Wednesday, August 15, 2007

How the Democrats paid dearly for doing what was right while the GOP profited from evil

by Len Hart, The Existentialist Cowboy

Richard Nixon is associated with Southern Strategy as well as his enemies list, the secret bombing of Cambodia or the burglary of Democratic Headquarters at Watergate --the cover up, the hearings, the lies and, eventually, the threat of impeachment. Nixon's Southern Strategy turned a solid Democratic South into GOP occupied territory. It was not a simple appeal to bigotry that did it. It required the Democrats do what was right while Nixon strategists plotted what was wrong. They succeeded. GOP appeals to bigotry and hatred are now well-practiced.

It is appalling to find in the US a level of hatefulness that one hoped had been laid to rest in the battlefields of the Civil War. From the ashes of the "Old South" rose a mean and prejudiced spirit, just as from the ashes of Watergate rose a radicalized and reactionary GOP.

In Monroe, LA I found, in the only large bookstore in town, a huge section devoted to various Civil War books. That is to be expected. Bothersome was the fact that most of them dealt with the 'betrayal of the South'. Across town, just a stone's throw by big city standards is the Civil War Cemetery, a more sobering reminder of tragedy.

Farther afield, down the road is Vicksburg, MS, where the forces of Ulysses S. Grant had approached by way of the Mississippi River from Memphis only to learn that Vicksburg could never be taken by a direct assault. Grant's Vickburg seige came to symbolize the ideological stand-off as well. Having grown up in the far reaches of Commanche country, I was not prepared to learn that, in the South, to this day, there is still found a lingering resentment that can only be felt by those who had been occupied by a foreign power.

It was among those disaffected descendants of the Civil War south that the GOP found manna, a strategy often falsely attributed to Kevin Phillips its most articulate voice.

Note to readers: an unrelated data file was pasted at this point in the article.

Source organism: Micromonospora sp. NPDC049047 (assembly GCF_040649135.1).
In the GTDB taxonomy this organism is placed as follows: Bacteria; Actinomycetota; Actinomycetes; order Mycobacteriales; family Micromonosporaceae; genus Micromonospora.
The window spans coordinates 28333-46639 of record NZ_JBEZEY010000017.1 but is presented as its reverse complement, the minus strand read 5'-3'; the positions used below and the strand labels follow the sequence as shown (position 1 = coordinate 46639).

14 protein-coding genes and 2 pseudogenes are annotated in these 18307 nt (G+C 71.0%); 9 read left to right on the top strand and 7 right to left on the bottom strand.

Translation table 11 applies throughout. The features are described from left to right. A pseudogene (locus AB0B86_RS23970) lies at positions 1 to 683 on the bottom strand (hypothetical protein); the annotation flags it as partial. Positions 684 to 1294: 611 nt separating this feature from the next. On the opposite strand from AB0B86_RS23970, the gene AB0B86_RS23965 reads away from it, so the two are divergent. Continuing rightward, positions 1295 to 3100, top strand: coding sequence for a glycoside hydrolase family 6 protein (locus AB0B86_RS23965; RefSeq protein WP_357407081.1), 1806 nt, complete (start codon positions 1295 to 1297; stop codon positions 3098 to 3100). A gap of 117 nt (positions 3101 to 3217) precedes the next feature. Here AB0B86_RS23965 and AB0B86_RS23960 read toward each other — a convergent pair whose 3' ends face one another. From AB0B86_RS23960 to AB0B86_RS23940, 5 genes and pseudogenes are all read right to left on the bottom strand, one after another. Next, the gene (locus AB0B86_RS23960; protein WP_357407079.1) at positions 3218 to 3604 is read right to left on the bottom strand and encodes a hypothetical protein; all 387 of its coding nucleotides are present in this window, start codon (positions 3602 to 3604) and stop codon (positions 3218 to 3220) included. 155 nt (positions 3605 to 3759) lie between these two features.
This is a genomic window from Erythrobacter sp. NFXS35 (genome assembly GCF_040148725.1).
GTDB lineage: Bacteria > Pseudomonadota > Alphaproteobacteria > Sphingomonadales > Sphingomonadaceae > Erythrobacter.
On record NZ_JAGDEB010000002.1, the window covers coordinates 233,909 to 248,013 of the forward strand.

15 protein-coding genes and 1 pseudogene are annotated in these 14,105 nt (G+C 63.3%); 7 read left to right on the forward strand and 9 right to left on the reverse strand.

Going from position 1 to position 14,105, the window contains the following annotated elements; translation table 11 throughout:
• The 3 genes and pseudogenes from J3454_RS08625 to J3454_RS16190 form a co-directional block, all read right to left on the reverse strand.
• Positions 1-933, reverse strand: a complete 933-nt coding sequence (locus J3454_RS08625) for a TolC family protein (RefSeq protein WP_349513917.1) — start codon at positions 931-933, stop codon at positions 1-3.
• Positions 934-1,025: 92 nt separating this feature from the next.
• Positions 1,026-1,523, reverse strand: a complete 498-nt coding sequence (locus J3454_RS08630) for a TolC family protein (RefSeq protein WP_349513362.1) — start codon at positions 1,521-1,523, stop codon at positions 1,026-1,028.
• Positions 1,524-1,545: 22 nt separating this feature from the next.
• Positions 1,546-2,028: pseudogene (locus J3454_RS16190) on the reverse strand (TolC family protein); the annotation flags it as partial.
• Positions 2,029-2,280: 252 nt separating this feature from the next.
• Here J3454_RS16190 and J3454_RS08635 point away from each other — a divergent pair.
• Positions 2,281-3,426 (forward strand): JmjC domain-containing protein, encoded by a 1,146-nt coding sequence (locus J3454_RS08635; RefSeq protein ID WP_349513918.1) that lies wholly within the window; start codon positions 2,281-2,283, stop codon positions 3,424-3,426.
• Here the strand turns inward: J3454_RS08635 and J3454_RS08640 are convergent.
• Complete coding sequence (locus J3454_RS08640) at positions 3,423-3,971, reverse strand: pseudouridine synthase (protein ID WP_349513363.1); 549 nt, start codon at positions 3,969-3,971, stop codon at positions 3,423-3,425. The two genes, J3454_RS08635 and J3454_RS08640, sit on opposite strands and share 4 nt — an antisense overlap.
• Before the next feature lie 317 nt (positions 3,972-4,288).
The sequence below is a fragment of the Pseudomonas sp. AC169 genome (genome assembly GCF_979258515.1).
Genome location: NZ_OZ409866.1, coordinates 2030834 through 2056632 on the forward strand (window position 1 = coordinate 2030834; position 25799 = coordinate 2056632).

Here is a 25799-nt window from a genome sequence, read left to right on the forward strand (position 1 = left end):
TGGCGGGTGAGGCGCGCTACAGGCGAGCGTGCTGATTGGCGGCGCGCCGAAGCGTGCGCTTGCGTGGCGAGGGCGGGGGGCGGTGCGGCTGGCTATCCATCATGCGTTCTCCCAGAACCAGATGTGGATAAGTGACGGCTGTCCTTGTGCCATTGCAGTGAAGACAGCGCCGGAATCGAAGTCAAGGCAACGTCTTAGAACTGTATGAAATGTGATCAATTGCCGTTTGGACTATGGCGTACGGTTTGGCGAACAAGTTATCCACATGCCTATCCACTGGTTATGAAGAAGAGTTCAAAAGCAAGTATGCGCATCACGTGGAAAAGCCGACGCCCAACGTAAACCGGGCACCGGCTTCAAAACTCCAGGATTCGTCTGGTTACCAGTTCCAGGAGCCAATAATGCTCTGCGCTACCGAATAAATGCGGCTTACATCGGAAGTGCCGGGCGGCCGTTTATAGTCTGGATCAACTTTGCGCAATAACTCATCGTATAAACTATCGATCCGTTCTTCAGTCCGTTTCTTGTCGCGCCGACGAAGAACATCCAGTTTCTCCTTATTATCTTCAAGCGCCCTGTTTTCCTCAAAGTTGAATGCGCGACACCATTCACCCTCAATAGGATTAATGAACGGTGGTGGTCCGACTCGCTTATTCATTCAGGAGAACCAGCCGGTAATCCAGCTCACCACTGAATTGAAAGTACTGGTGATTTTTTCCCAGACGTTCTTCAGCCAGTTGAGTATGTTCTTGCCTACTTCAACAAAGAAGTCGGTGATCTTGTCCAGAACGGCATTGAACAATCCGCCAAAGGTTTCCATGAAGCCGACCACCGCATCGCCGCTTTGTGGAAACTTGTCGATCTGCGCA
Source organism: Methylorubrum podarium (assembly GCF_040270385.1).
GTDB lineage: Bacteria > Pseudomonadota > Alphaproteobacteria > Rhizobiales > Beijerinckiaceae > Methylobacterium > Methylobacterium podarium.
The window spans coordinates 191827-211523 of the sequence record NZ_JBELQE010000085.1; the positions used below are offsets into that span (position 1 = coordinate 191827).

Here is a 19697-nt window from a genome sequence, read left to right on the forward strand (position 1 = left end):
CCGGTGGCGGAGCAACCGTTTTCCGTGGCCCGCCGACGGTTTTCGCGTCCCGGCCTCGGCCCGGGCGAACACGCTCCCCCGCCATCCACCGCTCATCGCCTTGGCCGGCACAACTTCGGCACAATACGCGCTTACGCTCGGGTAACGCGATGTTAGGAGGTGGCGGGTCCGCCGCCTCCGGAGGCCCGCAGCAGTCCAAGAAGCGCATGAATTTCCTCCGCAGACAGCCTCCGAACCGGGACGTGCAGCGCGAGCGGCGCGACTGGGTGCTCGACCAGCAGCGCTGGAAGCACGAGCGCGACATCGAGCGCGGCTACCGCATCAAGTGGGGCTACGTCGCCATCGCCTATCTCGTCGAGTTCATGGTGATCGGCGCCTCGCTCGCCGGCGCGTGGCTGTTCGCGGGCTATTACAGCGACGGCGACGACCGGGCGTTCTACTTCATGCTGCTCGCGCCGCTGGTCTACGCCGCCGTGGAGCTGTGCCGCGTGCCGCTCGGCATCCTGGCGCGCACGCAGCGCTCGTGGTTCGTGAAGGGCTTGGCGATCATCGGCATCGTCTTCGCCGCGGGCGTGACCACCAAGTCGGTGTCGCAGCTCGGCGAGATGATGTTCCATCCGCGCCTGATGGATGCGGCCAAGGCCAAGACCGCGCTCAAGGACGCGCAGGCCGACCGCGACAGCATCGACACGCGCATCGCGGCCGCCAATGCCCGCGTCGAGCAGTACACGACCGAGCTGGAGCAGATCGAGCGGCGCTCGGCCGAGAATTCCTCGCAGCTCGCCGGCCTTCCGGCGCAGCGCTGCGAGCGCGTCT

From now on, the Republicans are never going to get more than 10 to 20 percent of the Negro vote and they don't need any more than that... but Republicans would be shortsighted if they weakened enforcement of the Voting Rights Act. The more Negroes who register as Democrats in the South, the sooner the Negrophobe whites will quit the Democrats and become Republicans. That's where the votes are. Without that prodding from the blacks, the whites will backslide into their old comfortable arrangement with the local Democrats.

--Kevin Phillips
It must be remembered that this "Negro vote" had been the GOP's to lose. They were, after all, the party of Lincoln. It was "Radical Republicans" --not Lincoln --who had imposed upon southern states a reconstruction that turned the South into occupied territory which at the time fared little better than Iraq. The era of "reconstruction" is best known for the terrorist organization it spawned: the Ku Klux Klan.

The raison d'etre of the KKK was to keep 'negroes' from voting for Republicans. The ranks of the KKK were filled by angry southern Democrats! As recently as the early 1960's, one could find in Louisiana (and presumably other southern states as well) large political billboards promising 'Continued Segregation"! The billboards were posted by Democratic --not GOP --candidates.